Heads In The Sand

One day cycling levels in the UK will reach a tipping point and its perfectly safe already and......

According to Wikipedia, ‘Contrary to popular belief, Ostriches do not bury their heads in sand. This myth likely began with Pliny the Elder(A.D. 23-79), who wrote that Ostriches “imagine, when they have thrust their head and neck into a bush, that the whole of their body is concealed.”

It may not be true about Ostriches, but i’ve come to the conclusion that it does apply to politicians, the cycle campaigning ‘establishment’ and the ‘road safety’ lobby.

In my previous post, I pontificated about whether a non-vehicular union should be set up to promote better infrastructure for cyclists & pedestrians with space being ceded by the motor car with the aim of creating safer and more pleasant environments.

Lots of wonderful comments followed including the segregation/vehicular debate (which is being discussed very eloquently on the very good i bike london blog at the moment).

For people new to cycling, firstly welcome to a better and brighter World and I’ll quickly try to explain what that debate means to the UK.

Levels of motorised traffic have soared in recent decades. The bicycle, once a common way of getting about was increasingly seen a bit of an imposition in the way of progress. The car was the way forward and a string of Governments created national infrastructure catering for this with motorways, bypasses and ever bigger trunk roads. This infrastructure begat more traffic which begat more roads which is still happening to this day. Many people who would like to cycle find that the roads are now too dangerous for them. The cycle campaign establishment believes that we should fight for our right to the road come Hell or high water, that we should campaign for better rights to those roads believing that they’re the best cycle network we have and that at some point we shall reach a ‘tipping point’. The modal share of cycling in this country remains dismal however, despite the best vehicular efforts. The Internet has increasingly shown many cycling Britons what is happening in mainland Europe with double figure modal shares through segregated infrastructure. This will never happen in the UK say the vehicular cyclists and if we go down the segregated route as it would lead to more of the crap that we already have which is dangerous and appallingly designed. Ah, say the segregationalists, but if we started to take space away from the motor car, everyone else would have more space to create decent facilities as in the Netherlands for example. But better cycle training will lead to better road sense making segregated infrastructure superfluous say the vehicular cyclists. Yes, say the segregationalists but no-one is cycling because it is perceived as a dangerous activity to all but the most experienced cyclists.

And so on and so on.

The thing is; is this an argument that’s going to continue for another several decades amongst cycling ‘afficionados’, or are we going to take a step back and acknowledge what the real issues are behind road safety and that the solution lies somewhere in the no mans land of cycling debate?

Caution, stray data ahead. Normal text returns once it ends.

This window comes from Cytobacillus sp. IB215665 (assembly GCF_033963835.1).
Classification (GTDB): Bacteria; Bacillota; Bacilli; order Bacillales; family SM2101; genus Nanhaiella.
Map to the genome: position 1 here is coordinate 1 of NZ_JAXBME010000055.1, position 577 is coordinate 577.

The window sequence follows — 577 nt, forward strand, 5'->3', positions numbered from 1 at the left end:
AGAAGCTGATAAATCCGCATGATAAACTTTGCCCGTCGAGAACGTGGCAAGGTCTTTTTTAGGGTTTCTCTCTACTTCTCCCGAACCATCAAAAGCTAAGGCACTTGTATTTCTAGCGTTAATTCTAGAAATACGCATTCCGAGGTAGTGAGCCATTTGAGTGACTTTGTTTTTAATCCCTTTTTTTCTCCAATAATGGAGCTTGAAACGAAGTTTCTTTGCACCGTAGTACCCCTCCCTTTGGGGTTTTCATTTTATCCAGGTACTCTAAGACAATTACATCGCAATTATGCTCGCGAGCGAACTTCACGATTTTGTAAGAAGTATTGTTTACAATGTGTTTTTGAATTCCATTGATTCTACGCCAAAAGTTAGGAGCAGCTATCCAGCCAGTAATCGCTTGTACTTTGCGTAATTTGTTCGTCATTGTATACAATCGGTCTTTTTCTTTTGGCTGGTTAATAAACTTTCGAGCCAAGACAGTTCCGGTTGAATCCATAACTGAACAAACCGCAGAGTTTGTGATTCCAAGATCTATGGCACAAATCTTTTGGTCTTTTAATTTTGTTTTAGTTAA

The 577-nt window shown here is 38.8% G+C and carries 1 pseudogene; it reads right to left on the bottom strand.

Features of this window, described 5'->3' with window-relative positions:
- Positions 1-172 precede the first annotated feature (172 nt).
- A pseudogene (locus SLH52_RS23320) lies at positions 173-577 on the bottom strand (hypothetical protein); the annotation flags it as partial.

Dr Robert Davis of the Road Danger Reduction Forum made the following comment on my last post

A few thoughts: Many moons ago I tried the idea that we shouldn’t bang on about cycling, but talk about safety. This brings in pedestrians, cyclists and also the more responsible motorists. Of course, I then found out that “road safety” as commonly understood in the world of idiot-proofing the motorist experience is part of the problem – we have to talk about road danger reductionm (RDR) instead.

Such an approach can bring in all the above mentioned organisations, and people like RoadPeace (the National road crash victims’ organisation) who also support RDR – reducing danger at source, and creating “Safe Roads for All”. We also go for a genuinely sustainable and civilised transport strategy.

Simple.

The only thing is: how are the organisations you mention going to work together? A lot of them don’t want to bite the “anti-car” bullet and panic at the thought of alienating Government (which is what lobby groups have to cosy up to). Also, a lot of their members (particularlly the racing cyclists in British Cycling) aren’t happy about perceived restrictions on motorists. A lot are just pretty toothless.

On top of that, there are the differences betwen segregationists and integrationists in cycling, and the fact that many pedestrian and disabled people’s groups just seem to want to bang on about cyclist misbehaviour.

That may seem negative. Actually, I see a lot of positive things – reduced casualty rates among increasing numbers of cyclists on my patch in inner and some parts of outer London. But the fact is that real road safety and sustainable transport has not got on the agenda. There was massive growth in motorised traffic under New Labour, and it’s not getting better under this lot.

What we can and should do is prepare the ideological ground: get across the point that we have a motor traffic and particularly car, lorry and motorbike problem. That’s the problem, both in terms of danger and subsidy towards motorisation. Anything else ignores this gorilla/elephant in the room, is Hamlet without the Prince, or – as Mikael Colville-Anderson puts it, the bull in the china shop…’ (I added the link)